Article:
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Black, Indigenous, POC (BIPOC)
Writing Community

EVERY MONDAY 5pm pst / 7pm cst / 8pm est
–> Go to Video Link

Join The COMMUNITY!

BIPOC Writing Community is open to ALL people of color. You don’t need to identify as a writer, just show up with writing tools and a desire to connect. You won’t have to share what you write, but you can!

We write 2 prompts for 20 minutes, with a 10 minute break in-between. After we write, we have time for optional sharing, announcements, and community.

Meet CURRENT CO-HOSTS
pacyinz & linda!

Pacyinz Lyfoung (she/her)

I was born and raised in France because my university student parents could not return to Laos after the Fall of Vientiane. As a French-born, Minnesota-grown, Hmong/Asian American poet, I feel that when I write poetry my gaze is able to cross the gaze of my ancestors, my many cultures, and the communities I live in. My poetry has been my connection to recovering my family cultural heritage, my Hmong and Asian American histories, and building bridges and solidarity with other disenfranchised and mainstream communities. During the pandemic and in the midst of multiple racial and economic crises, my poetry has deepened and gone from being a peripheral activity to taking a central role in my identity and social justice activism.

Among other things, after eight years of calling DC home and actively participating in DC’s poetry life, I am happy to add chronicling and sharing the American experience as a DC Hmong/Asian American poet.


Linda González (she/her)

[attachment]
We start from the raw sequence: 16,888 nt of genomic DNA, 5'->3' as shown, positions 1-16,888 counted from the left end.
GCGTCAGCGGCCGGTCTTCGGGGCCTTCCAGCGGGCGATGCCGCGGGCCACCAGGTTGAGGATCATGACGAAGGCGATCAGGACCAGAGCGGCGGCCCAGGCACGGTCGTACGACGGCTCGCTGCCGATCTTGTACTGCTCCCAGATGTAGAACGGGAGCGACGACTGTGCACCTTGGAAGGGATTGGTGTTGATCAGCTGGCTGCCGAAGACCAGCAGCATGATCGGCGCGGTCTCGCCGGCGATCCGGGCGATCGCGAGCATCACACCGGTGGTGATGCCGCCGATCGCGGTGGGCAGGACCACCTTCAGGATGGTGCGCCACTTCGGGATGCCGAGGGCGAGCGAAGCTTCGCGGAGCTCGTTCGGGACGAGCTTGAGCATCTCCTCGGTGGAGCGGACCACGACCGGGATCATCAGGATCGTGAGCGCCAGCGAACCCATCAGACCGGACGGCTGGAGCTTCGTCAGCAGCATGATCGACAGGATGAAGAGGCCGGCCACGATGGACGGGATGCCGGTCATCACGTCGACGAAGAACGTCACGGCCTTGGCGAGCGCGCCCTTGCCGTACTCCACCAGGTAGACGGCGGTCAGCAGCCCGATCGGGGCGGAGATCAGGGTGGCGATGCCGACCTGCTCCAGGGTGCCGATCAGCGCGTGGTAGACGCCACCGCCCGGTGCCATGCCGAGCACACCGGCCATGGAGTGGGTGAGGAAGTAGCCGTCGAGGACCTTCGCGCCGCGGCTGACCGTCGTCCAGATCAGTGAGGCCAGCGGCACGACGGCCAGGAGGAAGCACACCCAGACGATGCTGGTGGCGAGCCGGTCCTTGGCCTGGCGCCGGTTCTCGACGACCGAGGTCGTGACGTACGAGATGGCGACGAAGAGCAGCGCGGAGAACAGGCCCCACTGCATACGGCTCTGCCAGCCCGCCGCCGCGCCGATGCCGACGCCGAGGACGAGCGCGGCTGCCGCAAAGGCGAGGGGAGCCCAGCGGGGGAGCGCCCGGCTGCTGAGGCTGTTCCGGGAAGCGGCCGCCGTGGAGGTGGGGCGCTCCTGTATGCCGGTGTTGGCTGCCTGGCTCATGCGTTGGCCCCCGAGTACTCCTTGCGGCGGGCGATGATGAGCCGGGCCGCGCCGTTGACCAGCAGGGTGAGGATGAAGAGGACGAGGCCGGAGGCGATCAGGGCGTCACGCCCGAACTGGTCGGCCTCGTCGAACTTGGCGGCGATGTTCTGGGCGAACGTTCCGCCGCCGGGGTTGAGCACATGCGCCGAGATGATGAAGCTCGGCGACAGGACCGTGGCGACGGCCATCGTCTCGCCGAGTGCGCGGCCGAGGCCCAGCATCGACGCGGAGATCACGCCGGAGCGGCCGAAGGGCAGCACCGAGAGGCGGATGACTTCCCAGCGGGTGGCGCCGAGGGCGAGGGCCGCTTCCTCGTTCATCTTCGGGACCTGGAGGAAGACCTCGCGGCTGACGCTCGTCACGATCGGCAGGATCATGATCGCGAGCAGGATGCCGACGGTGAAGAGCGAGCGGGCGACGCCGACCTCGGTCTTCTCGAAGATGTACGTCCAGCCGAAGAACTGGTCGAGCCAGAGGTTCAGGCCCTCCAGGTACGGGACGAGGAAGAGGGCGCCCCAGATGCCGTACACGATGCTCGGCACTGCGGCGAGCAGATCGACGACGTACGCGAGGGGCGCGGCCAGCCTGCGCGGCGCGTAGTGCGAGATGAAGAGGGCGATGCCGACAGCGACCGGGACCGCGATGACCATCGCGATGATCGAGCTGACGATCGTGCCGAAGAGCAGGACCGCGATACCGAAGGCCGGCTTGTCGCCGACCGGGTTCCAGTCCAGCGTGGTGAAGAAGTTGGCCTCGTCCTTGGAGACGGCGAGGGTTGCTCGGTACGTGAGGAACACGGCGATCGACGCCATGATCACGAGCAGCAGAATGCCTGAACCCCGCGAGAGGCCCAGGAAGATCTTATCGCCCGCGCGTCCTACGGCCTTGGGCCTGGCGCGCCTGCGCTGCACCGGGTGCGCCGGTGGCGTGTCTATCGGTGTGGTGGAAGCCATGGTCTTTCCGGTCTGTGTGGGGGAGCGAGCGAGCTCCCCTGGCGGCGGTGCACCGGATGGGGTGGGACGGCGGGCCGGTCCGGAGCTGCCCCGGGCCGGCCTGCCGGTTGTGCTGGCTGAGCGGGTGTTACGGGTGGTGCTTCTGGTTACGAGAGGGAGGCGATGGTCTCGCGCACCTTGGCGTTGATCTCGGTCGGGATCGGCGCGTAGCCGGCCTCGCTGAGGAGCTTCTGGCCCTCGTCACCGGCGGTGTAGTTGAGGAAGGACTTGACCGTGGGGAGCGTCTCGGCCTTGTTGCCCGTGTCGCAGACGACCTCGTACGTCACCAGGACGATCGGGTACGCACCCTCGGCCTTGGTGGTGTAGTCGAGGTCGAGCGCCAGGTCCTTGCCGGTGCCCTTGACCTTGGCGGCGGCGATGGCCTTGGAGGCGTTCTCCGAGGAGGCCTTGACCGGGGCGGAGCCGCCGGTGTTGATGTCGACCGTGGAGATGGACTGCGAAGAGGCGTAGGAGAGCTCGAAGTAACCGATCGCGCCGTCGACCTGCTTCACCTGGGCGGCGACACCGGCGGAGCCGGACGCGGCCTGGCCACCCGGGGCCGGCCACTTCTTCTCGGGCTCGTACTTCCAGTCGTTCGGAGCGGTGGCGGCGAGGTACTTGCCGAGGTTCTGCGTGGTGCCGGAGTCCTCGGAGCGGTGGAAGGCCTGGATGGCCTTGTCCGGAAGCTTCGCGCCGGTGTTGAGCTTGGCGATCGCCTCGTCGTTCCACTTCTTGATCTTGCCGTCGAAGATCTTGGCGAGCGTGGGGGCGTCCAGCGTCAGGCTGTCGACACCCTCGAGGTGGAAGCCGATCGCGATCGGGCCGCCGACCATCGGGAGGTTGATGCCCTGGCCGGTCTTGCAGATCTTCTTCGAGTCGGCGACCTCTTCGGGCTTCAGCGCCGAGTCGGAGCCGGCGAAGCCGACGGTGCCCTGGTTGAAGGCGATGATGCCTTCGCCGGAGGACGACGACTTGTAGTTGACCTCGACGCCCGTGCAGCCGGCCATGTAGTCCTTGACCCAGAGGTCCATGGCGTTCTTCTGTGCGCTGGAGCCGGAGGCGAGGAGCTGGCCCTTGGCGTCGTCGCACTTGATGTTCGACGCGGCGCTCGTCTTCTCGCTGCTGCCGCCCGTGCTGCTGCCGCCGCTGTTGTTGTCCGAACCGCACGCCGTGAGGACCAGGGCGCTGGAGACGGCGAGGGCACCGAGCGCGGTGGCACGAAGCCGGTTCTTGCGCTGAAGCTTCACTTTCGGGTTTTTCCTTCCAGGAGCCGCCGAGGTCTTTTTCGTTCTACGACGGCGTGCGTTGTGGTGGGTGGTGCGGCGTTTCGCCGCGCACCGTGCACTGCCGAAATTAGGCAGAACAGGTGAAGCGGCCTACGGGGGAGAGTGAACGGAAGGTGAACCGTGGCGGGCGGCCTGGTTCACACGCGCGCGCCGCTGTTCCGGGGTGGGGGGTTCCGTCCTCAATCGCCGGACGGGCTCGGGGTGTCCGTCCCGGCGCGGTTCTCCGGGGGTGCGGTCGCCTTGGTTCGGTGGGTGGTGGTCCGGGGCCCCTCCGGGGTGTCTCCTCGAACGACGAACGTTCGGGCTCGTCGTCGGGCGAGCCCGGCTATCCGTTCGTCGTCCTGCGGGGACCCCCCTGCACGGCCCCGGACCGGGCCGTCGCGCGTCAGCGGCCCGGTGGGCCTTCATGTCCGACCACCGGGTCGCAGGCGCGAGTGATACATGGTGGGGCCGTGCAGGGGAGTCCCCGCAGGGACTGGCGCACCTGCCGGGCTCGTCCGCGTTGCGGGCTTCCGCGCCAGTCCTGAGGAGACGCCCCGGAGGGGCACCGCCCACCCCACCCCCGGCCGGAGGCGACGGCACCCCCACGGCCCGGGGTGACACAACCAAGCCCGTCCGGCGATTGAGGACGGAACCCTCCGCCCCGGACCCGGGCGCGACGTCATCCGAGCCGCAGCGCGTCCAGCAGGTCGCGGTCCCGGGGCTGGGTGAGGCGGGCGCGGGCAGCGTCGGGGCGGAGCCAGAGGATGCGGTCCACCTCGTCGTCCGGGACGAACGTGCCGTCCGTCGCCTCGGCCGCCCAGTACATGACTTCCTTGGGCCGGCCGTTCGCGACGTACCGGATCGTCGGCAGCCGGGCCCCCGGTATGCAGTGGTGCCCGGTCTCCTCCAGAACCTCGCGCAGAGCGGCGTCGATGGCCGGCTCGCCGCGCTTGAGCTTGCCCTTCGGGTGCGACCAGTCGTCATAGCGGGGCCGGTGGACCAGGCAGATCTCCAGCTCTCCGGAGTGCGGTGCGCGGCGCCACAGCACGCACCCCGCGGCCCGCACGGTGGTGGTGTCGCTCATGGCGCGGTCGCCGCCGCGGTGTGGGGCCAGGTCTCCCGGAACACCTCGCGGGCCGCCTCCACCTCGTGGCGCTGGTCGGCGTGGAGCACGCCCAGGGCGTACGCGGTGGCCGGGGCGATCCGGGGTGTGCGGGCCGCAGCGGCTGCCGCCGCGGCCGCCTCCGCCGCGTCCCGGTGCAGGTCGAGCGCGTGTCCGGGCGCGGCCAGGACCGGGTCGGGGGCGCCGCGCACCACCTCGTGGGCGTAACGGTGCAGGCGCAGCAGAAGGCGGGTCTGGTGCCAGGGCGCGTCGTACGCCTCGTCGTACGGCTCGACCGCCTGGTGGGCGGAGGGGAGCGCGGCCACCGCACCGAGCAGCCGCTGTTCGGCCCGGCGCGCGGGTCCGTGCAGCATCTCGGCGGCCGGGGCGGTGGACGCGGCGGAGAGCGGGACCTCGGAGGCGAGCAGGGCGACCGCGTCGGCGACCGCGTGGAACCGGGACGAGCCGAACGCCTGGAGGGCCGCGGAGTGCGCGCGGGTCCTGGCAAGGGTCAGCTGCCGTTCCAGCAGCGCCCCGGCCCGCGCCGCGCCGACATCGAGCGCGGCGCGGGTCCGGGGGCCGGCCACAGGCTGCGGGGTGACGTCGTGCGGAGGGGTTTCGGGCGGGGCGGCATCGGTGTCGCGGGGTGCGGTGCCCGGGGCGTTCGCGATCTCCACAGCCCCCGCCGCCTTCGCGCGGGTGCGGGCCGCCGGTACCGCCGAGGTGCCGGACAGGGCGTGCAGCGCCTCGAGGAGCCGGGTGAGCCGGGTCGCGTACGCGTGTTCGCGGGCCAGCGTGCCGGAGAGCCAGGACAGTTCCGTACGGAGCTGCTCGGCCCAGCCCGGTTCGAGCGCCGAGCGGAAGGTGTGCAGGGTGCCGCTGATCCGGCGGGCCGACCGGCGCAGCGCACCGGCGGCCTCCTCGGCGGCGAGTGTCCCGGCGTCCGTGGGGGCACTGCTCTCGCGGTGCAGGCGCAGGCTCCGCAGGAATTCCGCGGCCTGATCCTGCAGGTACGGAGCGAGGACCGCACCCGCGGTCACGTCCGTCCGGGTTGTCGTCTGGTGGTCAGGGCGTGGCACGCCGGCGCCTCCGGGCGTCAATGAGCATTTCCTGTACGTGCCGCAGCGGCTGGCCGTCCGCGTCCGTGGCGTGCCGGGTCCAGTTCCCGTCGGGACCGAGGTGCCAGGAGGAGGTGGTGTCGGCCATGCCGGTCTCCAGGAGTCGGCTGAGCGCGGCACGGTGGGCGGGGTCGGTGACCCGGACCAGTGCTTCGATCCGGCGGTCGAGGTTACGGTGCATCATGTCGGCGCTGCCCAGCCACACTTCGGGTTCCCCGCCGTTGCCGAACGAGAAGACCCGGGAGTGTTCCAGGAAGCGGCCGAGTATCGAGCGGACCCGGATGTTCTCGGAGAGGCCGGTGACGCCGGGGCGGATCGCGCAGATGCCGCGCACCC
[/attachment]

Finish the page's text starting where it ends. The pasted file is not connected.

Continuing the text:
I live a #bouquetlife as a writer, life coach, and racial equity consultant. I recently published Breaking Through Your Own Glass Ceiling, based on both mine and my coaching clients’ efforts to live a full-hearted life despite daily inequities. My award-winning memoir The Cost of Our Lives is a family story of unearthing secrets in search of family and redemption. I  has published many essays, served as a judge for the Latino Books awards, and am a contributing editor for aaduna, an online literary magazine elevating BIPOC voices.

I believe in the ‘danger of a single story’ about any group of people and work tirelessly to write and support writing that enriches the current canon of literature. I constantly challenges the narrative that I cannot include Spanish in my writing without explaining it or italicizing it.

I have lived in the Bay Area for over thirty years and am currently in San Rafael on the unceded land of the Coastal Miwok nation. I am originally from Los Angeles where my immigrant parents, a Colombiana and a Mexicano, met and raised our familia. My 25 year old twins inspire me daily to be my best self.